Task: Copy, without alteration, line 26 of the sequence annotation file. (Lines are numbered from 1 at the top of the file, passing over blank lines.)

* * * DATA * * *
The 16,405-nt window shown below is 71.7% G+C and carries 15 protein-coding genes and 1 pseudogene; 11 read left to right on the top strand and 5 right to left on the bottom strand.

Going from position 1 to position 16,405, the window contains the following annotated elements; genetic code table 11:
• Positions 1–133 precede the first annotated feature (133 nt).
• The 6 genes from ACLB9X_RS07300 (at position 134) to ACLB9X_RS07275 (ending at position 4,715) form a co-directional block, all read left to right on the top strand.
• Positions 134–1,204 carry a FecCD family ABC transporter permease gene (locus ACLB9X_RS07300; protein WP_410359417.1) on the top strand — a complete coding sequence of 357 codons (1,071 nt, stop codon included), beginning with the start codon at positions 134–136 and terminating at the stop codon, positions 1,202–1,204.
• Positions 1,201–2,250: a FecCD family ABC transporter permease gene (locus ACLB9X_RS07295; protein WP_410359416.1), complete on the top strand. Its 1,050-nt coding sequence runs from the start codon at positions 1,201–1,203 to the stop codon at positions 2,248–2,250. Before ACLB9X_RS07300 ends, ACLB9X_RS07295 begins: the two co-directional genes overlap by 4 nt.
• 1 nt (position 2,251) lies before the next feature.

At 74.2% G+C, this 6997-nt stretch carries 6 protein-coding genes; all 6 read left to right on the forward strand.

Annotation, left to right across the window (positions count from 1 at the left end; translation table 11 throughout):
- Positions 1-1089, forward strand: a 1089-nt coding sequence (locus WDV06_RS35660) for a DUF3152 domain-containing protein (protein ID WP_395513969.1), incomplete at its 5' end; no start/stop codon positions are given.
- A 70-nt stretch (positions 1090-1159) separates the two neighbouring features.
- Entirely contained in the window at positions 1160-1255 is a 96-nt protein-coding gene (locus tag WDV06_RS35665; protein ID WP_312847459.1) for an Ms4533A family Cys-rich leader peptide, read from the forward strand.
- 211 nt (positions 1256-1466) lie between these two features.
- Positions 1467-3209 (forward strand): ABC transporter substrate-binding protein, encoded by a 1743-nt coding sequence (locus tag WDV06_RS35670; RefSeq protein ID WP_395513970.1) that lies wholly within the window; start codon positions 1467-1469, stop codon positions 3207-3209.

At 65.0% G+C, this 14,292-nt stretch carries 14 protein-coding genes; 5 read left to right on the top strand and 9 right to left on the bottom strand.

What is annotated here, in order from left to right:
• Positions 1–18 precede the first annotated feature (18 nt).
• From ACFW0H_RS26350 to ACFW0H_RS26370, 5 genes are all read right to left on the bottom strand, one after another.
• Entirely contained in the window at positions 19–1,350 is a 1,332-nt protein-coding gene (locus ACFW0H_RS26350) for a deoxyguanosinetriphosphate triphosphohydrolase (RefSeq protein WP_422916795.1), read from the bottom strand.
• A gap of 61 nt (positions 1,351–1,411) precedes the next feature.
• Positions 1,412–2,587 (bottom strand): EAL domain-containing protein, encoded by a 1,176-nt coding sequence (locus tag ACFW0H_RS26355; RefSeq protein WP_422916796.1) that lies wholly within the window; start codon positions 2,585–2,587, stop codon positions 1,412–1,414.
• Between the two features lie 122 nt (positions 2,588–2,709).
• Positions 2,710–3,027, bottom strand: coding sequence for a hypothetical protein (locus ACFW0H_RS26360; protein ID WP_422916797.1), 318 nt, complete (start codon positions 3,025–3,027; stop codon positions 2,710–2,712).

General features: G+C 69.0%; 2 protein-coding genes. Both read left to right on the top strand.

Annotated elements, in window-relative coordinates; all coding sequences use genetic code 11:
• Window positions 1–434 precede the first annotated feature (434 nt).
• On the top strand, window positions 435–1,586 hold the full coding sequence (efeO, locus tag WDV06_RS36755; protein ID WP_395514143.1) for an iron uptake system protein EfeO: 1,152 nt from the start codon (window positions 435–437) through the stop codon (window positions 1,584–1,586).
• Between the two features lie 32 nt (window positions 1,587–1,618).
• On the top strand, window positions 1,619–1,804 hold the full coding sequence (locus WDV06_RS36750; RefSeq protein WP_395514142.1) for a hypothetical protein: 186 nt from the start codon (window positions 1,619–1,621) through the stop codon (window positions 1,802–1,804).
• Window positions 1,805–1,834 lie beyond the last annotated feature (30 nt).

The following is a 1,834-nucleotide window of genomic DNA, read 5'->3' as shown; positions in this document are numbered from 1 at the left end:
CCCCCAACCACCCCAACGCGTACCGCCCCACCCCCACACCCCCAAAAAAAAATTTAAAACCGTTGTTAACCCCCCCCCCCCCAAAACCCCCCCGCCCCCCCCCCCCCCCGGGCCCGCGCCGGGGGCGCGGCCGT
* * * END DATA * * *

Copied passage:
• Window positions 1–434 precede the first annotated feature (434 nt).